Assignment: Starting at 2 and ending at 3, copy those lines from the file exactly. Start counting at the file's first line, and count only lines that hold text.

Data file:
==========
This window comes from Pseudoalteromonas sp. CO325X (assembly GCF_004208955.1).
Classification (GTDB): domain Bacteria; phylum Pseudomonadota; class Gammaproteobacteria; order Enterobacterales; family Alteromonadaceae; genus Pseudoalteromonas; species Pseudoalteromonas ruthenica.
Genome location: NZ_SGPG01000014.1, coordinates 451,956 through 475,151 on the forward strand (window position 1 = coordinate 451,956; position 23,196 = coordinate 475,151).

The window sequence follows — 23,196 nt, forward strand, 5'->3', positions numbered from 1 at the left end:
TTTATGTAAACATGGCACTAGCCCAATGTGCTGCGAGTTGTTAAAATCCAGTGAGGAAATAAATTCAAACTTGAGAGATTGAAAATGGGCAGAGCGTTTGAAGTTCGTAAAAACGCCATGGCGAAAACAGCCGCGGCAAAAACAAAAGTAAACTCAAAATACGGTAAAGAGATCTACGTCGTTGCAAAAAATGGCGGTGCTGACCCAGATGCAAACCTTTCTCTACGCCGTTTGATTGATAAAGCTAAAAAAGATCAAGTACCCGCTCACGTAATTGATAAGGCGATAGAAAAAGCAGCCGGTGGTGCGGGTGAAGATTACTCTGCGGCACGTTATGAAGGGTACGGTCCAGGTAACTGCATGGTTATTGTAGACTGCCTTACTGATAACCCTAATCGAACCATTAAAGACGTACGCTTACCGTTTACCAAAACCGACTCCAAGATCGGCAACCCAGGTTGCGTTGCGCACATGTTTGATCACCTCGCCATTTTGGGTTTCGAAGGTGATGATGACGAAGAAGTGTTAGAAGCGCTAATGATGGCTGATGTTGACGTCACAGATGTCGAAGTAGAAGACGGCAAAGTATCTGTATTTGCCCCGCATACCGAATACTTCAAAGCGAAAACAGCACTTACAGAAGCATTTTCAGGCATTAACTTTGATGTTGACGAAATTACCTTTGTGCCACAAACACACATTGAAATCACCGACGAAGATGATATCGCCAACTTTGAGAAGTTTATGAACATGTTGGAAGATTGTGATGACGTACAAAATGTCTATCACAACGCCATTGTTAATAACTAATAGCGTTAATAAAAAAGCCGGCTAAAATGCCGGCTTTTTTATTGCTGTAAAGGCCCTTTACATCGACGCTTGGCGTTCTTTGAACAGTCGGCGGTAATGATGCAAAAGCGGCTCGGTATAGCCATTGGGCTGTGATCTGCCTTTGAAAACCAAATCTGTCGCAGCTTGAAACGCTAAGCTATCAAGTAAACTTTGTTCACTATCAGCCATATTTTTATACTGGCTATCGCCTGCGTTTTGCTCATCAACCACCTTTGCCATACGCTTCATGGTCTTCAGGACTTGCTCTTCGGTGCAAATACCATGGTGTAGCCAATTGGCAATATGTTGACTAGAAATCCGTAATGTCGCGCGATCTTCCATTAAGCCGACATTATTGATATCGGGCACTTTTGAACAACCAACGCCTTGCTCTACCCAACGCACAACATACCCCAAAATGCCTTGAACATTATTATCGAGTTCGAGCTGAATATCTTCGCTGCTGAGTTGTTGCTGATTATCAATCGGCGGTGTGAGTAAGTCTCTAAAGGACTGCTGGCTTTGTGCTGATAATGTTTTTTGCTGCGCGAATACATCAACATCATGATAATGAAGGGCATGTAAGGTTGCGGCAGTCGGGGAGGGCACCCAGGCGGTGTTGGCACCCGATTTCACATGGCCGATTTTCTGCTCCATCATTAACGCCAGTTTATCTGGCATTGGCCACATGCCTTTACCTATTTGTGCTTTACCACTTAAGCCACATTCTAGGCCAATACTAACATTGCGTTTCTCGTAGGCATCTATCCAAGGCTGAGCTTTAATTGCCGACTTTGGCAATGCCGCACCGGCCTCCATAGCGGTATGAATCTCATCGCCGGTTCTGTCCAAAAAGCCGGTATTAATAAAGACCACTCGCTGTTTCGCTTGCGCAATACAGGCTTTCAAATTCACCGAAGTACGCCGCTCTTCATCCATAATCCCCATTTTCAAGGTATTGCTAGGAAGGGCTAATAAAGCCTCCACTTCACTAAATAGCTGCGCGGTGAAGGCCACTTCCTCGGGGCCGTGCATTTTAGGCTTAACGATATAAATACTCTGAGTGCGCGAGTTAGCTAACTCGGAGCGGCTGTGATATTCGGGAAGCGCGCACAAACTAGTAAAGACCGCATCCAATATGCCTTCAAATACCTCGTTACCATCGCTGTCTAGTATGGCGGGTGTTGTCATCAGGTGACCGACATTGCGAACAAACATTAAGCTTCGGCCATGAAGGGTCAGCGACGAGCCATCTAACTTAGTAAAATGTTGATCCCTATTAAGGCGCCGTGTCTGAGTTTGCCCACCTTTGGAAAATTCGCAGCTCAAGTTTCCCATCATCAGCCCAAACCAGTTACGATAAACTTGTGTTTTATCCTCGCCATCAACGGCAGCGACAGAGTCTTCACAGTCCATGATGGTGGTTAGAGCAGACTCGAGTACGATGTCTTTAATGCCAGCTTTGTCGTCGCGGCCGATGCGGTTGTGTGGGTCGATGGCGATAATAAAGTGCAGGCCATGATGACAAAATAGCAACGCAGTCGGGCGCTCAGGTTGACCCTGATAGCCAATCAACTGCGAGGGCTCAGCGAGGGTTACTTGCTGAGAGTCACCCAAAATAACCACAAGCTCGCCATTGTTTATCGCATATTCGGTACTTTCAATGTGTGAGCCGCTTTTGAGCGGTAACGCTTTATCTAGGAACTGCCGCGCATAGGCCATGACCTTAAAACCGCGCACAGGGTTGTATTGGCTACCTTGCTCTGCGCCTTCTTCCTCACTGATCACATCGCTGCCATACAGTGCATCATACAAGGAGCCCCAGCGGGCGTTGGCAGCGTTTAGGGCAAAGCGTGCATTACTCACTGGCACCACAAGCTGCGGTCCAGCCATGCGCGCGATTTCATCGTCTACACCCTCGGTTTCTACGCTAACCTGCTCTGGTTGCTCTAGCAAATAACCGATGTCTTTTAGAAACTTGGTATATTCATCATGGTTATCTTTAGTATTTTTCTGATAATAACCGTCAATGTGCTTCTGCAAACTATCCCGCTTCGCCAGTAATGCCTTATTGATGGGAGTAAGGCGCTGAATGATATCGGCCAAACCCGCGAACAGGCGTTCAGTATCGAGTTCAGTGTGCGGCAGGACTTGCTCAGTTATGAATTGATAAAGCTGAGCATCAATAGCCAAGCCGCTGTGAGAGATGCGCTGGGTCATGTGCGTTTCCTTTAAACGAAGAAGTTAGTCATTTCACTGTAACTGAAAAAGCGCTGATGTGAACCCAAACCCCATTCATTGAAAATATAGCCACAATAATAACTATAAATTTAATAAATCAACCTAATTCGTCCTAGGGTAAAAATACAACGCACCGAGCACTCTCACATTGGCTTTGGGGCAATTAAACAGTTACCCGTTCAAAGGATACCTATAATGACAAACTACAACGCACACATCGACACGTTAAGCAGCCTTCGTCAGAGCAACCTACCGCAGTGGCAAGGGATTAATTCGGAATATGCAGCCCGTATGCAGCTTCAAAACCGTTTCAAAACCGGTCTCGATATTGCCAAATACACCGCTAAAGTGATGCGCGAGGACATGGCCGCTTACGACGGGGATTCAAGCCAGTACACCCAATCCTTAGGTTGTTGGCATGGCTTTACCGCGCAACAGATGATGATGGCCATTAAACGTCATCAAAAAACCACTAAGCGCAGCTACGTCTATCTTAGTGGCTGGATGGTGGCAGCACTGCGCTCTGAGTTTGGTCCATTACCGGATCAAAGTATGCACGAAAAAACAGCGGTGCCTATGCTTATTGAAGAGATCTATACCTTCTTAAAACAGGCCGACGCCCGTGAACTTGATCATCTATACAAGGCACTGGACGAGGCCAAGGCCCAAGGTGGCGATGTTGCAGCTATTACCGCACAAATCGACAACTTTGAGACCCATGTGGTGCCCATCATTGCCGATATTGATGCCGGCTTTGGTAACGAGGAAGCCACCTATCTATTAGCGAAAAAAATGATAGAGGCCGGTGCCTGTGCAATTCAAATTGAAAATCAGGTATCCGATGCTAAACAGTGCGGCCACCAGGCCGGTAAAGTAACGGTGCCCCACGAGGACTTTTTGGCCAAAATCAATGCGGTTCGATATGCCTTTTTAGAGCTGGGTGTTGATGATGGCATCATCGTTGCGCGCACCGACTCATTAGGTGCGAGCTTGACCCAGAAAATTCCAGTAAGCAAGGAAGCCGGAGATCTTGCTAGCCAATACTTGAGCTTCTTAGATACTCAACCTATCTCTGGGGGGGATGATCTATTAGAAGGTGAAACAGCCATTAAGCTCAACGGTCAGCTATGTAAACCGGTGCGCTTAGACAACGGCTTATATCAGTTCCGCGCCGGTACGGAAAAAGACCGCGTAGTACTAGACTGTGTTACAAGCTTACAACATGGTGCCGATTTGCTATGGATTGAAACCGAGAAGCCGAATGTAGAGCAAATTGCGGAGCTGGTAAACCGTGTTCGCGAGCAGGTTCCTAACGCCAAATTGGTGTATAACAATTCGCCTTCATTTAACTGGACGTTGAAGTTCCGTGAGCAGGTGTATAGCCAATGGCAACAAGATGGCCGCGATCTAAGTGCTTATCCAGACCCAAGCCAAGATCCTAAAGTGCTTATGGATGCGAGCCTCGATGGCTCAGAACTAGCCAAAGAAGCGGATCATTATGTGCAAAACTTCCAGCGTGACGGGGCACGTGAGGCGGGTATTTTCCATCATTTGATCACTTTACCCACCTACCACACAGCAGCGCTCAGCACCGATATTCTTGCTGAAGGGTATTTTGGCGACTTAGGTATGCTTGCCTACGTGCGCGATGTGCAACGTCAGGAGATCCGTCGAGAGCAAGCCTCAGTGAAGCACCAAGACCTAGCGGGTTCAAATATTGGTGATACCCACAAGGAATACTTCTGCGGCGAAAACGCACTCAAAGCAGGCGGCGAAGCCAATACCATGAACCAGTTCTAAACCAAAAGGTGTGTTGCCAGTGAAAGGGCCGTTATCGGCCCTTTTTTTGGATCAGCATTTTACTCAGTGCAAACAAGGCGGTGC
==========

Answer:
Classification (GTDB): domain Bacteria; phylum Pseudomonadota; class Gammaproteobacteria; order Enterobacterales; family Alteromonadaceae; genus Pseudoalteromonas; species Pseudoalteromonas ruthenica.
Genome location: NZ_SGPG01000014.1, coordinates 451,956 through 475,151 on the forward strand (window position 1 = coordinate 451,956; position 23,196 = coordinate 475,151).